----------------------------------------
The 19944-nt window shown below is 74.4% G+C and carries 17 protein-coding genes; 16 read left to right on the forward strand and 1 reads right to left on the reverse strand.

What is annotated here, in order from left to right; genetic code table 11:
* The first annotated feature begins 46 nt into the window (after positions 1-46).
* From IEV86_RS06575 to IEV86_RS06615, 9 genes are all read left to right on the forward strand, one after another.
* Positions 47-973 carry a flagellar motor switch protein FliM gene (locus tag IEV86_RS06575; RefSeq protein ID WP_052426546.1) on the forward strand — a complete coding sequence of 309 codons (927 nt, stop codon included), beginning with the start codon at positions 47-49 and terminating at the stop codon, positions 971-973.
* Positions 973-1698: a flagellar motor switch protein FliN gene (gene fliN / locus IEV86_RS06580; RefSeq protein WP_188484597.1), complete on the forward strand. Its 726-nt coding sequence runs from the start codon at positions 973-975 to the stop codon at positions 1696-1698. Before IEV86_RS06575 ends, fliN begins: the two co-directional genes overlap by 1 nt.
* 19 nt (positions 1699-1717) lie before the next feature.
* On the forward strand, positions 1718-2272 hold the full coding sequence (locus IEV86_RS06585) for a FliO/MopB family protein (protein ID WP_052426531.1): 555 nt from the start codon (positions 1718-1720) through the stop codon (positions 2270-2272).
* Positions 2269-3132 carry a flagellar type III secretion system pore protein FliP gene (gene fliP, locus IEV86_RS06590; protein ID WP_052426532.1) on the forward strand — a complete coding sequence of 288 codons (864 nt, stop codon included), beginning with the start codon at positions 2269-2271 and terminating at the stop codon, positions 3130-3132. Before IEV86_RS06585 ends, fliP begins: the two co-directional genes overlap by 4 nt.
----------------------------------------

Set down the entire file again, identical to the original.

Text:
The 19944-nt window shown below is 74.4% G+C and carries 17 protein-coding genes; 16 read left to right on the forward strand and 1 reads right to left on the reverse strand.

What is annotated here, in order from left to right; genetic code table 11:
* The first annotated feature begins 46 nt into the window (after positions 1-46).
* From IEV86_RS06575 to IEV86_RS06615, 9 genes are all read left to right on the forward strand, one after another.
* Positions 47-973 carry a flagellar motor switch protein FliM gene (locus tag IEV86_RS06575; RefSeq protein ID WP_052426546.1) on the forward strand — a complete coding sequence of 309 codons (927 nt, stop codon included), beginning with the start codon at positions 47-49 and terminating at the stop codon, positions 971-973.
* Positions 973-1698: a flagellar motor switch protein FliN gene (gene fliN / locus IEV86_RS06580; RefSeq protein WP_188484597.1), complete on the forward strand. Its 726-nt coding sequence runs from the start codon at positions 973-975 to the stop codon at positions 1696-1698. Before IEV86_RS06575 ends, fliN begins: the two co-directional genes overlap by 1 nt.
* 19 nt (positions 1699-1717) lie before the next feature.
* On the forward strand, positions 1718-2272 hold the full coding sequence (locus IEV86_RS06585) for a FliO/MopB family protein (protein ID WP_052426531.1): 555 nt from the start codon (positions 1718-1720) through the stop codon (positions 2270-2272).
* Positions 2269-3132 carry a flagellar type III secretion system pore protein FliP gene (gene fliP, locus IEV86_RS06590; protein ID WP_052426532.1) on the forward strand — a complete coding sequence of 288 codons (864 nt, stop codon included), beginning with the start codon at positions 2269-2271 and terminating at the stop codon, positions 3130-3132. Before IEV86_RS06585 ends, fliP begins: the two co-directional genes overlap by 4 nt.